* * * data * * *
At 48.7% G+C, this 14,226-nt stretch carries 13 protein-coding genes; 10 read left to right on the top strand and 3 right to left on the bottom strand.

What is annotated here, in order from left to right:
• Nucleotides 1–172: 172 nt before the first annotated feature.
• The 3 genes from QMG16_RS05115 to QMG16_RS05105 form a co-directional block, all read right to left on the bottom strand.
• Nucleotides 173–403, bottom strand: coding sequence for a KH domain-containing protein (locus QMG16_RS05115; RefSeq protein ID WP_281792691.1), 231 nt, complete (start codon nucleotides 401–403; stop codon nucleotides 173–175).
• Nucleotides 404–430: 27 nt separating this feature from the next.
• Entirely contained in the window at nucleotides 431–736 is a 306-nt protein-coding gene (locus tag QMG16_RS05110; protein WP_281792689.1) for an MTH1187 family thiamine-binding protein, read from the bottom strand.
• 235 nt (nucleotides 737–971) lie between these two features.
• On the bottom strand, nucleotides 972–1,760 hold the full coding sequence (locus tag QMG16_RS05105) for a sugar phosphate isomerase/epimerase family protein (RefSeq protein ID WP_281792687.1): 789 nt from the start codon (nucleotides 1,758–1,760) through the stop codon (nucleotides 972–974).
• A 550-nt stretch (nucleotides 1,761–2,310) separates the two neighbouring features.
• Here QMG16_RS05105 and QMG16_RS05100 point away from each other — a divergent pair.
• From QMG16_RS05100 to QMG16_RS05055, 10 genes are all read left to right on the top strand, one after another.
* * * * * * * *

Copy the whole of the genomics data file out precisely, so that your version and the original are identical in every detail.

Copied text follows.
At 48.7% G+C, this 14,226-nt stretch carries 13 protein-coding genes; 10 read left to right on the top strand and 3 right to left on the bottom strand.

What is annotated here, in order from left to right:
• Nucleotides 1–172: 172 nt before the first annotated feature.
• The 3 genes from QMG16_RS05115 to QMG16_RS05105 form a co-directional block, all read right to left on the bottom strand.
• Nucleotides 173–403, bottom strand: coding sequence for a KH domain-containing protein (locus QMG16_RS05115; RefSeq protein ID WP_281792691.1), 231 nt, complete (start codon nucleotides 401–403; stop codon nucleotides 173–175).
• Nucleotides 404–430: 27 nt separating this feature from the next.
• Entirely contained in the window at nucleotides 431–736 is a 306-nt protein-coding gene (locus tag QMG16_RS05110; protein WP_281792689.1) for an MTH1187 family thiamine-binding protein, read from the bottom strand.
• 235 nt (nucleotides 737–971) lie between these two features.
• On the bottom strand, nucleotides 972–1,760 hold the full coding sequence (locus tag QMG16_RS05105) for a sugar phosphate isomerase/epimerase family protein (RefSeq protein ID WP_281792687.1): 789 nt from the start codon (nucleotides 1,758–1,760) through the stop codon (nucleotides 972–974).
• A 550-nt stretch (nucleotides 1,761–2,310) separates the two neighbouring features.
• Here QMG16_RS05105 and QMG16_RS05100 point away from each other — a divergent pair.
• From QMG16_RS05100 to QMG16_RS05055, 10 genes are all read left to right on the top strand, one after another.